Come On, They’re Children!
A few days ago, a friend forwarded on the Slashdot story about Facebook paying individuals, ages 13-35, $20/month to essentially spy on them. The story is all over the Internet, apparently. I hadn’t read it or any other news because I’ve been too busy shovelling snow and dressing in 50 layers of clothing to stay warm (yes, I’m from Winnipeg and the cold shouldn’t bother me, but I left Winnipeg because I wasn’t tough enough). To be clear, I don’t know if this latest story about Facebook is true, but no one should be surprised if it is.
If it is true, this Research app gives Facebook the ability to collect, on a continuous basis, individuals’ “private messages in social media apps, chats from instant messaging apps – including photos/videos sent to others, emails, web searches, web browsing activity, and even ongoing location information by tapping into the feeds of any location tracking apps you may have installed.” [According to Will Strafach, Gaurdian Mobile Firewall’s security expert].
Think about that for a minute – nearly limitless access to every piece of information that is contained on or goes through the individual’s device – a device that is with the person almost 24 hours a day, and reflects almost everything they do, say and think and when they do it and where they do it. Most people even have their phone with them in the bathroom and beside them in the bedroom. Twenty dollars per month to have a person you don’t know watch you, know where you are almost every second, read every private thing you say, and see all of the private photos and videos you send!
If you’re an adult, you can vote for whichever political candidate you want, drink yourself into a stupor on a weekly basis and make all sorts of poor decisions, and if you choose to allow a company to follow your every move for $20/month, that’s your right. Knock yourself out. But this is being offered to children. Children who are starting puberty and just beginning to figure out how to live in the online world, and understand appropriate and inappropriate behaviour and the risks associated with that behaviour. They are making a lot of mistakes in the process – and that’s ok. That’s what children need to do to become adults. But should a stranger be allowed to spy on a child and document their every search, word, conversation, photograph and video they take and send?
This is not about being a helicopter parent – it’s the exact opposite. We want and need our kids to learn about the online world, what works, what doesn’t, what behaviour is good, what’s risky and what to stay away from. We want them to learn new things and try new things, without strangers hovering over them and recording it all.
Perhaps this type of spying feels more acceptable to people because it’s online, it’s remote and you can’t actually see the person spying on you. Let’s step back for a minute. Imagine letting a complete stranger spy on a child in person. They stand right beside the child all day, record everything that child says, does, their location and their every move, for $20 (or for any amount of money). Then when it’s all said and done, neither the child nor its guardians have any control over what that stranger does with the information. Does it make it better because it’s done through a computer and you can’t see that stranger? It’s likely worse because that information is permanently stored and you don’t know who can access it or how it is being used.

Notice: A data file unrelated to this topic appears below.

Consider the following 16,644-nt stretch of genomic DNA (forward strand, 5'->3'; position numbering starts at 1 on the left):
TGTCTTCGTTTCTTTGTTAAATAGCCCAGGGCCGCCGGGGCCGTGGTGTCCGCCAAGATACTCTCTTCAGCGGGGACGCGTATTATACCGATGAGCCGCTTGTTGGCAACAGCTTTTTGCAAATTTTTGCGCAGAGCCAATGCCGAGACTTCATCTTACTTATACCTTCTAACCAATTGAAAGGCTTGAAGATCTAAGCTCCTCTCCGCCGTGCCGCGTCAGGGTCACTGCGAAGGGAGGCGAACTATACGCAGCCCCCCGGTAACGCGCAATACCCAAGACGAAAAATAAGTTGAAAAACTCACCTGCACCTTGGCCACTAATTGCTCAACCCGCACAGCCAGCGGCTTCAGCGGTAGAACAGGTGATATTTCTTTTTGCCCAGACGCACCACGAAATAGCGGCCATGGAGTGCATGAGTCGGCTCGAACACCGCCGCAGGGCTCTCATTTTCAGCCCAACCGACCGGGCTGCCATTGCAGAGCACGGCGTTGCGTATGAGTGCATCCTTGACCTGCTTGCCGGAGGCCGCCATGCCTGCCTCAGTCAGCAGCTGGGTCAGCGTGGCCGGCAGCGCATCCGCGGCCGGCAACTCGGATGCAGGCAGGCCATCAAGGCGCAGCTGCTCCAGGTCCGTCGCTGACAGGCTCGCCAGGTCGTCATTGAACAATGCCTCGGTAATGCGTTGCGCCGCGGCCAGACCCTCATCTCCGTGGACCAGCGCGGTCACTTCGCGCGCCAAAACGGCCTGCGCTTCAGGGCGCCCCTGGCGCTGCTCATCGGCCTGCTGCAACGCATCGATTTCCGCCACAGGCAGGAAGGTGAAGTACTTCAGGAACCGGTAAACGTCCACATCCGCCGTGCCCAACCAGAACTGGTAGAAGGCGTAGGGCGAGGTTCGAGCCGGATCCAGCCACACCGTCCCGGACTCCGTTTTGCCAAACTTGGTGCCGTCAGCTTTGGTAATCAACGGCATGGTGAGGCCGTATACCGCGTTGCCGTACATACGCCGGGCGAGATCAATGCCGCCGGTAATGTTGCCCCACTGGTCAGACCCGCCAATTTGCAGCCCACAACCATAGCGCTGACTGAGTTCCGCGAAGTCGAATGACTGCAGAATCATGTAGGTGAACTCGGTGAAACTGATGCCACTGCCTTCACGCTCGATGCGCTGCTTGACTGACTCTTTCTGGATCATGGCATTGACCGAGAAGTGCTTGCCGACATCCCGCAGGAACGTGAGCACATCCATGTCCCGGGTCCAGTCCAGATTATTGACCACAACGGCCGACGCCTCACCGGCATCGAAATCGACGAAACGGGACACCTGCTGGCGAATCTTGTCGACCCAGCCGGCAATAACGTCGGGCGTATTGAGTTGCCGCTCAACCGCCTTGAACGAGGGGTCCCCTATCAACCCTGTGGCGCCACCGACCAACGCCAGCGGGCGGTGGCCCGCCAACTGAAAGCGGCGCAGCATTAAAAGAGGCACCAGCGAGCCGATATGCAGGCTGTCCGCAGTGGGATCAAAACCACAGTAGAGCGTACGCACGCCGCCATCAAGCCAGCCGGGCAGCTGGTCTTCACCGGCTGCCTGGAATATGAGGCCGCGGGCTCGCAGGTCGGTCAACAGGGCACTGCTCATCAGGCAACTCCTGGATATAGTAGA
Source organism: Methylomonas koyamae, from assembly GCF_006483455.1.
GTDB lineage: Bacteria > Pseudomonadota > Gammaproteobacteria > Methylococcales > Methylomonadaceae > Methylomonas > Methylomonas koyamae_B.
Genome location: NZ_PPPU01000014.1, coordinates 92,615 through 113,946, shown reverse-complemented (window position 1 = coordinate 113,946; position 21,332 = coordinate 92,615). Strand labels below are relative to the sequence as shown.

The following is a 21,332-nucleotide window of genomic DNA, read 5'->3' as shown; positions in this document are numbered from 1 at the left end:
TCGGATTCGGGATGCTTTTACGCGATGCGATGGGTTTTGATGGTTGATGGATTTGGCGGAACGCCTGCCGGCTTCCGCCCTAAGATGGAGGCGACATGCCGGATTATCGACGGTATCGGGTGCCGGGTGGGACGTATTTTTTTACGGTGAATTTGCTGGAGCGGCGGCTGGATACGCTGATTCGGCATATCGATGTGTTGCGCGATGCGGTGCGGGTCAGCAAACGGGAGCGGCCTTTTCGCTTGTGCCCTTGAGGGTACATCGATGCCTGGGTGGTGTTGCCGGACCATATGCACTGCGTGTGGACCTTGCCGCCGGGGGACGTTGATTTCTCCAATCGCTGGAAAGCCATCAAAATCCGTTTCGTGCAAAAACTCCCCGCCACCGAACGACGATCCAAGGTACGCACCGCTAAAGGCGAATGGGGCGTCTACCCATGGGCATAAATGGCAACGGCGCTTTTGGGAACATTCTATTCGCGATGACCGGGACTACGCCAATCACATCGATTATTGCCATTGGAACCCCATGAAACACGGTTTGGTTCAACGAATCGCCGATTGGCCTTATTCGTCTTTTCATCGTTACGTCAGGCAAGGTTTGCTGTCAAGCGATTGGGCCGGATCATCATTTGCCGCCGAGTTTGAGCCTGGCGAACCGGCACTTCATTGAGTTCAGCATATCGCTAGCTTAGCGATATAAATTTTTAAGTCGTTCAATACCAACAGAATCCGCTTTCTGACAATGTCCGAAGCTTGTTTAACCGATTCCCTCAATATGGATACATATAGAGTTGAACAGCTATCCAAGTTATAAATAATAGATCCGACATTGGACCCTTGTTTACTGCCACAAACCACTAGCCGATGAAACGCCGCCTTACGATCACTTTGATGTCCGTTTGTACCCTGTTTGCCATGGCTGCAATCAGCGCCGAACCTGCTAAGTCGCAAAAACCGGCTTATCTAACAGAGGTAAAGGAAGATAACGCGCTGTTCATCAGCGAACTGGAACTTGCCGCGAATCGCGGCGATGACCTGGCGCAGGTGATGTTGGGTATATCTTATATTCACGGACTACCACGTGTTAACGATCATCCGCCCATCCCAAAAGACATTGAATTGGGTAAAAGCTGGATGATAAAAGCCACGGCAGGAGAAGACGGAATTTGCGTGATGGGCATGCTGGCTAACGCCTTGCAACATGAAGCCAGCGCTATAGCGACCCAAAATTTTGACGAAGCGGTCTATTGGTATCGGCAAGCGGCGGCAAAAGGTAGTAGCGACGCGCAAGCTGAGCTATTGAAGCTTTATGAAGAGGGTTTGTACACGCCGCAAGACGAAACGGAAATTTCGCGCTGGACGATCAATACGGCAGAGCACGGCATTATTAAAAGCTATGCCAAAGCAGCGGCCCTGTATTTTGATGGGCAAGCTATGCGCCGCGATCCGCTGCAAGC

I feel these days that we’re a little like boiling frogs. We have been continuously subjected to more and more bad behavior and we are numb. Perhaps we feel that we can’t keep fighting these things because it’s exhausting and it just keeps coming anyways. I completely understand that and I feel the same way many days. In some ways, not thinking about it is a way to stay sane or is purely a survival mechanism, which is needed sometimes.
Most of our clients are large companies and I’m generally pro-business. But come on, these are children. These are OUR children. Even if you don’t have children, you may have nieces, nephews, know a neighbour’s child, or perhaps you’re just a decent human being. Strangers being able to watch and record our children’s every action, every message of friendship, every growing pain, every mistaken text, photo and video, and do with that information whatever they want (and let’s be honest, there is no real way to control how the information is being used or to whom it’s disclosed), crosses a line. It’s not just creepy, it feels predatory. If this sort of spying by a stranger, for $20 or more, happened to a child in person, someone would likely call the police.
So, let’s stop being numb for just a minute. Let’s not worry that it’s too hard to change Facebook’s behaviour, or the behaviour of other similar companies. Just change your behaviour and the behaviour of your child. That’s it. That’s the simple goal. If enough of us focus on the simple goals, perhaps the larger goal of changing Facebook will occur. Even if it doesn’t, at least you and your child are safer.